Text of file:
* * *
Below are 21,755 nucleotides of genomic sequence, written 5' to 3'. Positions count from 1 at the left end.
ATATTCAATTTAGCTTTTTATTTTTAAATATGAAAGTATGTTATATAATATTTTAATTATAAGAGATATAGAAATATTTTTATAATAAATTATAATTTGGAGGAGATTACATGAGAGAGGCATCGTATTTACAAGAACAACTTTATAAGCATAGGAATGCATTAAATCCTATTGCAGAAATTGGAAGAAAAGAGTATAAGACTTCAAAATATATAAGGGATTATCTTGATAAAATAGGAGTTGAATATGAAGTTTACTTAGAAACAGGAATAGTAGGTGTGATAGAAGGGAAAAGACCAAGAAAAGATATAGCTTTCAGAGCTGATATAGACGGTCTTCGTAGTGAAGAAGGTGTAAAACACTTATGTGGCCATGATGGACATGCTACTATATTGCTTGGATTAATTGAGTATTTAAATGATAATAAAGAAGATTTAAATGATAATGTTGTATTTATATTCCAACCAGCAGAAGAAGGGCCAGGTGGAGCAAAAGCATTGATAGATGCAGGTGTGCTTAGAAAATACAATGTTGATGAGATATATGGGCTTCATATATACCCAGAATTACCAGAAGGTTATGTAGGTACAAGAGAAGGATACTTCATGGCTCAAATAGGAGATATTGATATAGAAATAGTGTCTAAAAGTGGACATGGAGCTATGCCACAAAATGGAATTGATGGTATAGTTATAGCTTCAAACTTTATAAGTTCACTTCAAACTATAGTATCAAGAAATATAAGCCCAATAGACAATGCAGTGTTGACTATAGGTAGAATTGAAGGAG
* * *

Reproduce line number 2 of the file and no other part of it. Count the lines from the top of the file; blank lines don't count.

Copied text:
ATATTCAATTTAGCTTTTTATTTTTAAATATGAAAGTATGTTATATAATATTTTAATTATAAGAGATATAGAAATATTTTTATAATAAATTATAATTTGGAGGAGATTACATGAGAGAGGCATCGTATTTACAAGAACAACTTTATAAGCATAGGAATGCATTAAATCCTATTGCAGAAATTGGAAGAAAAGAGTATAAGACTTCAAAATATATAAGGGATTATCTTGATAAAATAGGAGTTGAATATGAAGTTTACTTAGAAACAGGAATAGTAGGTGTGATAGAAGGGAAAAGACCAAGAAAAGATATAGCTTTCAGAGCTGATATAGACGGTCTTCGTAGTGAAGAAGGTGTAAAACACTTATGTGGCCATGATGGACATGCTACTATATTGCTTGGATTAATTGAGTATTTAAATGATAATAAAGAAGATTTAAATGATAATGTTGTATTTATATTCCAACCAGCAGAAGAAGGGCCAGGTGGAGCAAAAGCATTGATAGATGCAGGTGTGCTTAGAAAATACAATGTTGATGAGATATATGGGCTTCATATATACCCAGAATTACCAGAAGGTTATGTAGGTACAAGAGAAGGATACTTCATGGCTCAAATAGGAGATATTGATATAGAAATAGTGTCTAAAAGTGGACATGGAGCTATGCCACAAAATGGAATTGATGGTATAGTTATAGCTTCAAACTTTATAAGTTCACTTCAAACTATAGTATCAAGAAATATAAGCCCAATAGACAATGCAGTGTTGACTATAGGTAGAATTGAAGGAG